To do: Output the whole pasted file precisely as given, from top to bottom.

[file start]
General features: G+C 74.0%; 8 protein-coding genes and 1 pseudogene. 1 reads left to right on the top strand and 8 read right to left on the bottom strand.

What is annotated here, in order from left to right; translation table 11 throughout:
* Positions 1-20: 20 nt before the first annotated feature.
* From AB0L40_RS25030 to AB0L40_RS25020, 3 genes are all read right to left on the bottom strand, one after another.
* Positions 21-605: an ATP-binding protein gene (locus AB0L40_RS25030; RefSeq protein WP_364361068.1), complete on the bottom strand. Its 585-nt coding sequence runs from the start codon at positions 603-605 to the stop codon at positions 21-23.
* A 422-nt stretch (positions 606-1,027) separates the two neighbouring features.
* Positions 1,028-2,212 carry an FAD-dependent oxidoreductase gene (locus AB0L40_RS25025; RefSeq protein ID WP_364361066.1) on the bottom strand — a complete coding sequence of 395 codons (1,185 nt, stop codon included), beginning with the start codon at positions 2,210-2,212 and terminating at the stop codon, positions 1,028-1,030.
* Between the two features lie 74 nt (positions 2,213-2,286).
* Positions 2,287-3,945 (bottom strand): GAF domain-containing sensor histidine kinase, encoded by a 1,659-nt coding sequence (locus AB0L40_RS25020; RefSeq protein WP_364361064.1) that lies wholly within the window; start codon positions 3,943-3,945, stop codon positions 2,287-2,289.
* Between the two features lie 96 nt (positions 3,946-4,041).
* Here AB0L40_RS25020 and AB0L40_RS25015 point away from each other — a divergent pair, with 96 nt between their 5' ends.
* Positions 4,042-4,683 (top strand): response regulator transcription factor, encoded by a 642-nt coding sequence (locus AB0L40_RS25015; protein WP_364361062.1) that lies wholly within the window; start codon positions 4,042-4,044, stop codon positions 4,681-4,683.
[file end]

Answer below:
General features: G+C 74.0%; 8 protein-coding genes and 1 pseudogene. 1 reads left to right on the top strand and 8 read right to left on the bottom strand.

What is annotated here, in order from left to right; translation table 11 throughout:
* Positions 1-20: 20 nt before the first annotated feature.
* From AB0L40_RS25030 to AB0L40_RS25020, 3 genes are all read right to left on the bottom strand, one after another.
* Positions 21-605: an ATP-binding protein gene (locus AB0L40_RS25030; RefSeq protein WP_364361068.1), complete on the bottom strand. Its 585-nt coding sequence runs from the start codon at positions 603-605 to the stop codon at positions 21-23.
* A 422-nt stretch (positions 606-1,027) separates the two neighbouring features.
* Positions 1,028-2,212 carry an FAD-dependent oxidoreductase gene (locus AB0L40_RS25025; RefSeq protein ID WP_364361066.1) on the bottom strand — a complete coding sequence of 395 codons (1,185 nt, stop codon included), beginning with the start codon at positions 2,210-2,212 and terminating at the stop codon, positions 1,028-1,030.
* Between the two features lie 74 nt (positions 2,213-2,286).
* Positions 2,287-3,945 (bottom strand): GAF domain-containing sensor histidine kinase, encoded by a 1,659-nt coding sequence (locus AB0L40_RS25020; RefSeq protein WP_364361064.1) that lies wholly within the window; start codon positions 3,943-3,945, stop codon positions 2,287-2,289.
* Between the two features lie 96 nt (positions 3,946-4,041).
* Here AB0L40_RS25020 and AB0L40_RS25015 point away from each other — a divergent pair, with 96 nt between their 5' ends.
* Positions 4,042-4,683 (top strand): response regulator transcription factor, encoded by a 642-nt coding sequence (locus AB0L40_RS25015; protein WP_364361062.1) that lies wholly within the window; start codon positions 4,042-4,044, stop codon positions 4,681-4,683.